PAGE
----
Do you have a preference for particular types of coffee? Or wine?
Subha R. Das, assistant professor of chemistry at Carnegie Mellon
University, will explain what's behind those flavors in a Slow Food
Pittsburgh presentation at 6:30 p.m. Tuesday, Feb. 4, at Harvard &
Highland above Union Pig & Chicken in East Liberty.
The energetic Mr. Das will lead a discussion about the basics of
taste and taste perceptions, focusing on coffee, soda and wine.
In fact, it was over an afternoon cup of coffee that Mr. Das and
Roberto Gil, director of Carnegie Mellon's Nuclear Magnetic
Resonance (NMR) facility, began to mull the idea of analyzing
beverages to create flavor profiles using NMR, a technique that
allows scientists to determine a substance's molecular chemistry,
structure and dynamics.
Other scientists have already developed techniques for
pinpointing various additives or substances in beverages, so that's
not what these two are trying to do. Instead, they're trying to
create "fingerprints" for different beverages, so that each type of
beverage has its own unique NMR fingerprint that distinguishes it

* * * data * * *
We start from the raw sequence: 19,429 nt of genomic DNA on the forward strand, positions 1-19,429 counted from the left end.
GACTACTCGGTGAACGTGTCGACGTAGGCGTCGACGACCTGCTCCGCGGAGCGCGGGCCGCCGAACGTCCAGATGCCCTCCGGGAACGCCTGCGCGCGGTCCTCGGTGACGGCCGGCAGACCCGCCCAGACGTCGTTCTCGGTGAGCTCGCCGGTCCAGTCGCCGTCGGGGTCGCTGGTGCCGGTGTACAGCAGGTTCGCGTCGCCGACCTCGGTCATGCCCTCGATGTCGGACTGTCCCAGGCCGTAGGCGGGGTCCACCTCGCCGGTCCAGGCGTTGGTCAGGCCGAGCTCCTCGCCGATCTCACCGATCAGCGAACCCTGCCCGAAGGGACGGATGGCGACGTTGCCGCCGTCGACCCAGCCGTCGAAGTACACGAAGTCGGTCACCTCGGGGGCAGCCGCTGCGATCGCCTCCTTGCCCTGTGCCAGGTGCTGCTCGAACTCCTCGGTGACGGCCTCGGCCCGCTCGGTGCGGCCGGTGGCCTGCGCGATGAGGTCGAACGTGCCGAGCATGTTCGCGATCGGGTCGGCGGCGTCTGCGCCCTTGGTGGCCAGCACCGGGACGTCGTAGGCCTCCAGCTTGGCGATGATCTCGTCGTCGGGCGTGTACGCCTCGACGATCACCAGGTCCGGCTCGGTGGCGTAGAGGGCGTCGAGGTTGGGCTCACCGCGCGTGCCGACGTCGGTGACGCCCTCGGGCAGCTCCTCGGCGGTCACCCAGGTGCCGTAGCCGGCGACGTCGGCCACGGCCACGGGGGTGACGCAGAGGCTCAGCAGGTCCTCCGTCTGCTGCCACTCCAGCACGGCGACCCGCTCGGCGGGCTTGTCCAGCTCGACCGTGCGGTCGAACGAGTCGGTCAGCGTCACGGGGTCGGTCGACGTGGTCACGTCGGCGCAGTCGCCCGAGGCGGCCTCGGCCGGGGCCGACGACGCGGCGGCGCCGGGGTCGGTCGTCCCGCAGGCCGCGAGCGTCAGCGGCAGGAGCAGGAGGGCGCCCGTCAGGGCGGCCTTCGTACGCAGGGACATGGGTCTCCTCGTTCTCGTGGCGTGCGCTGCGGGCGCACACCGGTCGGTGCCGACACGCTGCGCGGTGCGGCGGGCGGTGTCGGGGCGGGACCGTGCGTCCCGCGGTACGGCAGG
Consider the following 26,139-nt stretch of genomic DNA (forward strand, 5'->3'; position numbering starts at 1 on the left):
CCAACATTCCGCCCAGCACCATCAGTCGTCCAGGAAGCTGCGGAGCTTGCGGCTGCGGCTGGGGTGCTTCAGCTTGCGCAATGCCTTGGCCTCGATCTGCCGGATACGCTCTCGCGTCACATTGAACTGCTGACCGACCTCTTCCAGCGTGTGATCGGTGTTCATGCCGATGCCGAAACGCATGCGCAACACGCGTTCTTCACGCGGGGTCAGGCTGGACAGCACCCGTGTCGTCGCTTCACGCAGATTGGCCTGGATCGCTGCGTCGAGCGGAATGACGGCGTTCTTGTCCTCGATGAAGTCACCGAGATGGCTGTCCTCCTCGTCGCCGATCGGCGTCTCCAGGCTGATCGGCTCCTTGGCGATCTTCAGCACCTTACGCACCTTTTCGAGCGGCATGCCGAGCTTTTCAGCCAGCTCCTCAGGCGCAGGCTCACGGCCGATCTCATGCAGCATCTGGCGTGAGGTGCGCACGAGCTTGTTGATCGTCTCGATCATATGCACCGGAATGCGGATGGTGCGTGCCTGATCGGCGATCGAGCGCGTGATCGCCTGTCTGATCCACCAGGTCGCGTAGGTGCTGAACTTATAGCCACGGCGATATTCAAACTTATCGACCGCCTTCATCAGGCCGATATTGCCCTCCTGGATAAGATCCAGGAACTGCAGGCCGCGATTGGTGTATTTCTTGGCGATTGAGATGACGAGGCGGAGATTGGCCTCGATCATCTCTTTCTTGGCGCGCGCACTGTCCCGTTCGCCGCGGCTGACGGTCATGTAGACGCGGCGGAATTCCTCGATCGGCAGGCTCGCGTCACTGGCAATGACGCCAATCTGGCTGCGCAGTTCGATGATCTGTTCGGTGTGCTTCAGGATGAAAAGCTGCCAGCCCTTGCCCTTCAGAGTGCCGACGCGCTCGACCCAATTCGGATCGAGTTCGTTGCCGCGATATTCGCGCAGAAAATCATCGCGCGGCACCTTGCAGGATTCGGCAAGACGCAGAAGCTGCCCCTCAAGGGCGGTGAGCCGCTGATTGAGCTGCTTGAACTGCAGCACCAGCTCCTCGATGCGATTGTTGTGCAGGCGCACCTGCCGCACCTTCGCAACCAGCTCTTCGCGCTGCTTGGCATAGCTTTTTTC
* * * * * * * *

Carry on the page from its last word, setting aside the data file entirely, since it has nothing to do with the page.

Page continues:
from every other type of beverage. Thus, you could identify a
beverage based solely on its NMR line graph, which (for the non-
scientists among us) looks a bit like an electrocardiogram printout.
Peaks on the graph represent sugars, fats and other compounds in the
They're calling it Bev-O-Metrics.
So far, the professors have found that they seem to be able to
detect one type of coffee over another. They also have students
working on wines, and they've developed a database of flavor
profiles for a number of different wines.
From a consumer's point of view, here are some of the questions
the professors expect to be able to answer:
* If you like a certain type of wine, which other types might you
also like, based on similarities in their flavor profiles?
* How does a particular coffee's flavor profile change if you
change the method of roasting the beans? How does it change when you
make the coffee a couple different ways in your home kitchen?
* Why does decaf coffee taste weak?
* How much caffeine is in different types of beverages?
* What's the best time to harvest grapes used in winemaking?
Mr. Das believes there's a certain appeal to creating an NMR
profile of beverages because while the scientific profile never
changes, people's tastes actually can change -- a beverage might not
taste the same to a person from one day or year to the next.
He moved from Chicago to Pittsburgh seven years ago and gradually
is making inroads into the food scene here. He combines chemistry
and food in more than one way; he also teaches the popular "Kitchen
Chemistry Sessions," a five-week CMU mini-course that was previously
featured in Food & Flavor. …